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Hieroglyphic Inscriptions Illuminate the Demise of the Hittites
From:Heritage Daily  Writer:  Date:2017-12-15
The textbooks on the transcription of Luwian hieroglyphics will have to be rewritten.

Eight Luwian hieroglyphic inscriptions each more than 3,000 years old have been published for the first time, thereby significantly increasing at one stroke the number of transmitted signs dating to the Bronze Age from this long-forgotten script.


The political geography of Western Asia Minor at the end of the Bronze Age (ca. 1200 BCE) has finally been established.

The Swiss geoarchaeologist Eberhard Zangger and the Dutch linguist Fred Woudhuizen today published the documents in an online article made available by Talanta – Proceedings of the Dutch Archaeological and Historical Society (https://luwianstudies.academia.edu/EZangger).

The documents were acquired in June 2017 from the estate of the English prehistorian James Mellaart (1925–2012). According to Mellaart’s notes, the inscriptions had been discovered in western Turkey back in the 19th century.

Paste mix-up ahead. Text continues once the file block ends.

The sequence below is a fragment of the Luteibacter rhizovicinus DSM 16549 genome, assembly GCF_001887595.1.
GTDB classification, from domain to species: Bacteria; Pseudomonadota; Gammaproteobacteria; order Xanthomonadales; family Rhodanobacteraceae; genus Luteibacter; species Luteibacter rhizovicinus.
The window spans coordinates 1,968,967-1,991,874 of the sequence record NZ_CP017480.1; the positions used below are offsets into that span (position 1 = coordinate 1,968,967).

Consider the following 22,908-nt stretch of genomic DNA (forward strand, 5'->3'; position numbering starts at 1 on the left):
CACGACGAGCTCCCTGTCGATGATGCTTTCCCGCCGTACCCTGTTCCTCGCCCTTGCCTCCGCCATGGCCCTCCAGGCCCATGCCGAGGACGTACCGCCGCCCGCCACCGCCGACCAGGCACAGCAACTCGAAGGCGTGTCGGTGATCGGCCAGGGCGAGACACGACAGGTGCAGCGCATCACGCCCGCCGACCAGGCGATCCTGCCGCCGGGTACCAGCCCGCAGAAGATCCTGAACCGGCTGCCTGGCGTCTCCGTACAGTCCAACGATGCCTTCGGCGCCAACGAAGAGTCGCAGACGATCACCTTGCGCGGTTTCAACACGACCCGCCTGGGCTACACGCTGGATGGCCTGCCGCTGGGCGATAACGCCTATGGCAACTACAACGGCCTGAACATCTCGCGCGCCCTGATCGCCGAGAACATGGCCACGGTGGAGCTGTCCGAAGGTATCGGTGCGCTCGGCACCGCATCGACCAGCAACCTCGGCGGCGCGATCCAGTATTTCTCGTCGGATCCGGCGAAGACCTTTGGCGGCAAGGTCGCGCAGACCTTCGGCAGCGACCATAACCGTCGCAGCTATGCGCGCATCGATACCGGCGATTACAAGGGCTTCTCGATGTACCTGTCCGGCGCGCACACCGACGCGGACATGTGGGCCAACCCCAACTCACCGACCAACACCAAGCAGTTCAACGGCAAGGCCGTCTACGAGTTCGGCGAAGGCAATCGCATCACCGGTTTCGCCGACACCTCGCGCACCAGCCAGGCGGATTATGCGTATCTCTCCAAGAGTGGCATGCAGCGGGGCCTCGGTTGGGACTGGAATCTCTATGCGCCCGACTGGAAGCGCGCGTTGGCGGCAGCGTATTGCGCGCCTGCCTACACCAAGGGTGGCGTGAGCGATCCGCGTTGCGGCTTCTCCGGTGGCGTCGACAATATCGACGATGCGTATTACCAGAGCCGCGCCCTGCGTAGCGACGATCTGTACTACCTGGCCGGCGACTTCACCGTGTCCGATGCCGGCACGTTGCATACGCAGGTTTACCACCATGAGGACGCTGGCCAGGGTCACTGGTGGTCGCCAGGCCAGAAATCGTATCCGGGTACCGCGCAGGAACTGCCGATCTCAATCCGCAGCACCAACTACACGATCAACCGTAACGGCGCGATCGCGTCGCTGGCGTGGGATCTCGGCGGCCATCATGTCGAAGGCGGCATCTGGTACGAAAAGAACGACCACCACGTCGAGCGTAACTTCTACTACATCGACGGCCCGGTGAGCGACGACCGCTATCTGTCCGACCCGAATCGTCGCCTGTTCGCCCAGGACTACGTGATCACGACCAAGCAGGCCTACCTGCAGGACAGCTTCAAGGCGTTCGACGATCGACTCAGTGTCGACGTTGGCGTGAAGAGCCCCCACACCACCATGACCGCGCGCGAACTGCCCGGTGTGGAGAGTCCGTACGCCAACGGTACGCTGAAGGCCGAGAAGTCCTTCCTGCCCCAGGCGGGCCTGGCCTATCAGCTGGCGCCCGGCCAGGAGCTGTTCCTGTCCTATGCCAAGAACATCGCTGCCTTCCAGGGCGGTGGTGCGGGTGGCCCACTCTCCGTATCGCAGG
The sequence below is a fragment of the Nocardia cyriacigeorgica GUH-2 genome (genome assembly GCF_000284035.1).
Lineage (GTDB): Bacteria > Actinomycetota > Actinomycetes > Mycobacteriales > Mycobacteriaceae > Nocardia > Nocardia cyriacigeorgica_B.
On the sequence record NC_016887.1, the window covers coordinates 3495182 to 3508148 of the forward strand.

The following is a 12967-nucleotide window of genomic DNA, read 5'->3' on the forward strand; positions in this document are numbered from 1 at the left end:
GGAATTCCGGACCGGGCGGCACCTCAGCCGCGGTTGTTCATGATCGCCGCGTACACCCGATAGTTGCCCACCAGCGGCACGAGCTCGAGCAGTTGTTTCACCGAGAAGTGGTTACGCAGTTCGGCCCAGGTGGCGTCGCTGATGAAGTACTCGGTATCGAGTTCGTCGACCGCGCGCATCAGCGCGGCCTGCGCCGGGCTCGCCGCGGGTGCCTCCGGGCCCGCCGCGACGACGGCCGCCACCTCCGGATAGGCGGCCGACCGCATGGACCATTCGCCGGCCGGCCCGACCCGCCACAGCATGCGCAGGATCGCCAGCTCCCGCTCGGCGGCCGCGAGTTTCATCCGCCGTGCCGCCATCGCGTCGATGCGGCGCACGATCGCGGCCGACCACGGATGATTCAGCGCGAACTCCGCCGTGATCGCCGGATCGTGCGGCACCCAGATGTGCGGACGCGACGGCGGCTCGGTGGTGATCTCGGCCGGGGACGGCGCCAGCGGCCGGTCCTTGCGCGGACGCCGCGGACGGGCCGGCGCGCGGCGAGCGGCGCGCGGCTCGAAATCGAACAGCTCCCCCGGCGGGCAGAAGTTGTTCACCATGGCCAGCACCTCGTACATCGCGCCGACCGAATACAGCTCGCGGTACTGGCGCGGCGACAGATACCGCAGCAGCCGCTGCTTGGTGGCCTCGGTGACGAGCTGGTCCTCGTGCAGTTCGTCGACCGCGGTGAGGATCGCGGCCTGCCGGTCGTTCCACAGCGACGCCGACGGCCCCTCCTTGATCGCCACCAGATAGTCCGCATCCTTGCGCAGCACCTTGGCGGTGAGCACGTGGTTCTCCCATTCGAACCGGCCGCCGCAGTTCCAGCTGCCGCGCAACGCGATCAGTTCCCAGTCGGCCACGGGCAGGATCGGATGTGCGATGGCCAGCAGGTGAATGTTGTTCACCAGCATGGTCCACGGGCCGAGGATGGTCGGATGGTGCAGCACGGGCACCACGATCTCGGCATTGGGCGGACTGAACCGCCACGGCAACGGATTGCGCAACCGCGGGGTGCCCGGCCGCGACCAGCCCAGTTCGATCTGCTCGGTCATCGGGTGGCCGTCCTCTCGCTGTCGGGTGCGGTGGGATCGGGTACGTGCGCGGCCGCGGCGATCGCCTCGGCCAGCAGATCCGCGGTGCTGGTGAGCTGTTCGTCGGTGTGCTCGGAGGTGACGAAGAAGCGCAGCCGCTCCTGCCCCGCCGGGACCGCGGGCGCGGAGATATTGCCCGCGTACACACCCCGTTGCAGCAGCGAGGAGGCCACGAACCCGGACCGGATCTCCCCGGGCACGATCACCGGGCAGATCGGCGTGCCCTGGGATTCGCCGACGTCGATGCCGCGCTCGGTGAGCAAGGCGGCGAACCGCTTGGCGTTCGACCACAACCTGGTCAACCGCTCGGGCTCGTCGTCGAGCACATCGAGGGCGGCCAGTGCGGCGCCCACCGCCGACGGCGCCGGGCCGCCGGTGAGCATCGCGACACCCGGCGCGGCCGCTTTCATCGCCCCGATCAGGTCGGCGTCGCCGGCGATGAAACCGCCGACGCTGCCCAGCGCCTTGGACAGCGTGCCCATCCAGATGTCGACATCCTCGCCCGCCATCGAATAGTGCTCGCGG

At the time, nobody could read the signs. Nevertheless, archaeologists produced careful drawings of the documents.

They were meant to be published in the course of an international research project that ran from 1956 to 1984, but ultimately all the participating scholars died before any such publication had appeared.

Among the documents is a 29-meter long, 30-cm tall limestone frieze that was found back in 1878 in the village of Beyköy, approximately 34 kilometers north of Afyonkarahisar in modern Turkey.

It is the longest thus far discovered document from Bronze Age Anatolia, and as such sheds more light on the use of the Luwian language and the hieroglyphic script, which was widespread for about 1,400 years.

The documents illuminate the end of the Bronze Age in the eastern Mediterranean, including the demise of the Hittite kingdom and the Sea Peoples’ invasions. A few hundred place names are listed in the inscriptions, making it possible to establish the political geography of western Asia Minor at around 1200 BCE. Scholars have been arguing about this for almost a century.


 
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